Why are great white sharks endangered?
Globally and in Australian waters, great white sharks (Carcharodon carcharias) are Vulnerable, one step away from Endangered (Kyne et al. 2021). Commercial fishing and targeted trophy fishing (for their jaws) in Australia were the primary drivers of their declines and the species has been nationally protected under the EPBC Act since 1999. Fortunately its protection now means their numbers in Australia have only recently stabilised from historical declines, with a current estimated population of ~2200 adults (Kyne et al. 2021). However, the species is still one of 19 target species which can legally be killed as part of Queensland’s Shark Control Program.
Why are grey nurse sharks endangered?
Grey nurse sharks (Carcharias taurus) consist of two populations in Australia, with the east coast population being Critically Endangered and the west coast population being Vulnerable (Kyne et al. 2021). On the east coast, there are estimated to be only around 2200 adults, having experienced dramatic declines and disappearance from some aggregation sites because of targeting by spear fishers in the 1960s and 1970s, as well as accidental capture in fisheries, and the shark control programs of New South Wales and Queensland (Kyne et al. 2021). Grey nurse sharks are super slow breeders, giving birth every second year to just two pups at a time (Kyne et al. 2021). Thanks to creation of marine sanctuaries around their aggregation sites and bans on targeting the shark, it is believed they may be recovering although it is yet to be quantified (Kyne et al. 2021). Unfortunately significant challenges still exist include the recent rolling back of protections of critical habitat at Montague Island in NSW and the impacts of climate change affecting their distribution and habitat.
How can we stop the decline and help sharks recover?
You’ve already made the first step, and that is by reading this article and becoming informed. Second step is to join us and over 70,000 people and become a Shark Champion, taking action to create environmentally sustainable fisheries and stopping shark culling in Australian waters once and for all. Healthy oceans need sharks. We are their biggest threat, but we’re also their only hope.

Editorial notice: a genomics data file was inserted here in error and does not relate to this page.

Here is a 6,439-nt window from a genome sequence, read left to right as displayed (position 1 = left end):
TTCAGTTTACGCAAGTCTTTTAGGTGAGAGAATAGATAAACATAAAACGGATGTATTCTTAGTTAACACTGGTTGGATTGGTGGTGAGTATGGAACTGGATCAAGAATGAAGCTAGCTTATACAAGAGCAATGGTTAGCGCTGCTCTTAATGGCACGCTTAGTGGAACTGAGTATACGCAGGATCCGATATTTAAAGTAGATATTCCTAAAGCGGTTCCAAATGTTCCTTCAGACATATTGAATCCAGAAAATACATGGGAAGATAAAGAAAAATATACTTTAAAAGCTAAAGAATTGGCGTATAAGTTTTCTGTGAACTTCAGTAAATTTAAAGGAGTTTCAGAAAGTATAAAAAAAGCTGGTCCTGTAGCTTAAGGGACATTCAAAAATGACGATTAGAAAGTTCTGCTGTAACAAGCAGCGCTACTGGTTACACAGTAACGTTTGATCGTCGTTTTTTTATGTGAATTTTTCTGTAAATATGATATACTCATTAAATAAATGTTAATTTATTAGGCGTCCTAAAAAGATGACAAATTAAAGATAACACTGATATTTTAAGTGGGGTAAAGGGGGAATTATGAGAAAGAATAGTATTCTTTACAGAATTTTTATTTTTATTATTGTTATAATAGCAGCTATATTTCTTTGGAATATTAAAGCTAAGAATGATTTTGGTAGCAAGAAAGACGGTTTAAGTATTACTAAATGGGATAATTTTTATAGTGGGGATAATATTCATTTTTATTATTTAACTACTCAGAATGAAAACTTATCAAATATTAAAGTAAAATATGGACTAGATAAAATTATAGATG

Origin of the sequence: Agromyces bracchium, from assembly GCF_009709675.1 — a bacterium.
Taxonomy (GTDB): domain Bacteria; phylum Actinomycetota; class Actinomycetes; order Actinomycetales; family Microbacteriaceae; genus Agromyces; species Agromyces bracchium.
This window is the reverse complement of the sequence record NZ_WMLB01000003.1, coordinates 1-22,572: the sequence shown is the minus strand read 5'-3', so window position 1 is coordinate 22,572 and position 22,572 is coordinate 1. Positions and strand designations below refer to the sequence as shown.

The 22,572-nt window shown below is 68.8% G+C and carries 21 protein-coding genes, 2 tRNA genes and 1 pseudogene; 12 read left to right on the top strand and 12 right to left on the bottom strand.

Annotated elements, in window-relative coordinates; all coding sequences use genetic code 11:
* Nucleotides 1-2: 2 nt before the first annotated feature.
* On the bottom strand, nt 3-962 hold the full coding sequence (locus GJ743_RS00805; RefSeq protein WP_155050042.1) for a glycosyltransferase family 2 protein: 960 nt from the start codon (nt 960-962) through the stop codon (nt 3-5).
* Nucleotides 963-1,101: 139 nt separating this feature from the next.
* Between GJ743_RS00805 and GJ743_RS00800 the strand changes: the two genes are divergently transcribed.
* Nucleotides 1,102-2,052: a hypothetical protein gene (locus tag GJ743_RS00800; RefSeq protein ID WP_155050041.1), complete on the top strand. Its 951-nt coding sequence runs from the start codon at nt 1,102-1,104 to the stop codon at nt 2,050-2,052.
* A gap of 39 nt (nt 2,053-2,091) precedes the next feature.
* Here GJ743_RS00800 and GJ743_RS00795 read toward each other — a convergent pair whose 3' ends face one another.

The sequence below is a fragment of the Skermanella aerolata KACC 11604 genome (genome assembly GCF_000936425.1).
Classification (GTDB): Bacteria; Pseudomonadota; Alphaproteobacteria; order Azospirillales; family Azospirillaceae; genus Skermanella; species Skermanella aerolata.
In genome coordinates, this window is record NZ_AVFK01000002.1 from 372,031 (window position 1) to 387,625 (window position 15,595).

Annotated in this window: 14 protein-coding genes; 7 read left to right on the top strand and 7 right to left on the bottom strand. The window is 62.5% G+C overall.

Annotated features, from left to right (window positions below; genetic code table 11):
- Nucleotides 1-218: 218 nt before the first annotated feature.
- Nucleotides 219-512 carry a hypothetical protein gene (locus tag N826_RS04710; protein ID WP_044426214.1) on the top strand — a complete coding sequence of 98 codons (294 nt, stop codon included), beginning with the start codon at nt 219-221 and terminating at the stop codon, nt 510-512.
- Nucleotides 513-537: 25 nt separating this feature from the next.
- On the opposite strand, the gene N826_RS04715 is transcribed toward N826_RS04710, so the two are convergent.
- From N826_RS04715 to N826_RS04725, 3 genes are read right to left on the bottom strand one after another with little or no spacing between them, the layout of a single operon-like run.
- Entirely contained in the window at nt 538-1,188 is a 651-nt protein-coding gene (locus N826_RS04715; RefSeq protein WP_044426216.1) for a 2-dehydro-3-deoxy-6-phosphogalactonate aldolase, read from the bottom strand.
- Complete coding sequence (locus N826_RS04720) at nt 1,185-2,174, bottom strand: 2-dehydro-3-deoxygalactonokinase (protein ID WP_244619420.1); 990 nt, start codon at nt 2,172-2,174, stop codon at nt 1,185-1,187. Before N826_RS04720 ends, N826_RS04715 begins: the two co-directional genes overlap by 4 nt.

Daley R, Gray C (2020) ‘On-the-water management solutions to halt the decline and support the recovery of Australia’s endemic elasmobranchs.’ (WildFish Research Consultancy & Horizon Consultancy. Self published: Australia)
Heupel MR, Kyne PM, White WT, Simpfendorfer CA (2019) Shark Action Plan Policy Report. report NESP Marine Biodiversity Hub, Available at http://epubs.aims.gov.au//handle/11068/15377 [Verified 18 August 2020]
Pacoureau N, Rigby CL, Kyne PM, Sherley RB, Winker H, Carlson JK, Fordham SV, Barreto R, Fernando D, Francis MP, Jabado RW, Herman KB, Liu K-M, Marshall AD, Pollom RA, Romanov EV, Simpfendorfer CA, Yin JS, Kindsvater HK, Dulvy NK (2021) ‘Half a century of global decline in oceanic sharks and rays’ Nature 589, 567–571. doi:10.1038/s41586-020-03173-9
Womersley FC, Humphries NE, Queiroz N, Vedor M, da Costa I, Furtado M, Tyminski JP, Abrantes K, Araujo G, Bach SS, Barnett A, Berumen ML, Bessudo Lion S, Braun CD, Clingham E, Cochran JEM, de la Parra R, Diamant S, Dove ADM, Dudgeon CL, Erdmann MV, Espinoza E, Fitzpatrick R, Cano JG, Green JR, Guzman HM, Hardenstine R, Hasan A, Hazin FHV, Hearn AR, Hueter RE, Jaidah MY, Labaja J, Ladino F, Macena BCL, Morris JJ, Norman BM, Peñaherrera-Palma C, Pierce SJ, Quintero LM, Ramírez-Macías D, Reynolds SD, Richardson AJ, Robinson DP, Rohner CA, Rowat DRL, Sheaves M, Shivji MS, Sianipar AB, Skomal GB, Soler G, Syakurachman I, Thorrold SR, Webb DH, Wetherbee BM, White TD, Clavelle T, Kroodsma DA, Thums M, Ferreira LC, Meekan MG, Arrowsmith LM, Lester EK, Meyers MM, Peel LR, Sequeira AMM, Eguíluz VM, Duarte CM, Sims DW (2022) ‘Global collision-risk hotspots of marine traffic and the world’s largest fish, the whale shark’ Proceedings of the National Academy of Sciences 119, e2117440119. doi:10.1073/pnas.2117440119
Xu H-H, Berry CM, Stein WE, Wang Y, Tang P, Fu Q (2017) ‘Unique growth strategy in the Earth’s first trees revealed in silicified fossil trunks from China’ Proceedings of the National Academy of Sciences 114, 12009–12014. doi:10.1073/pnas.1708241114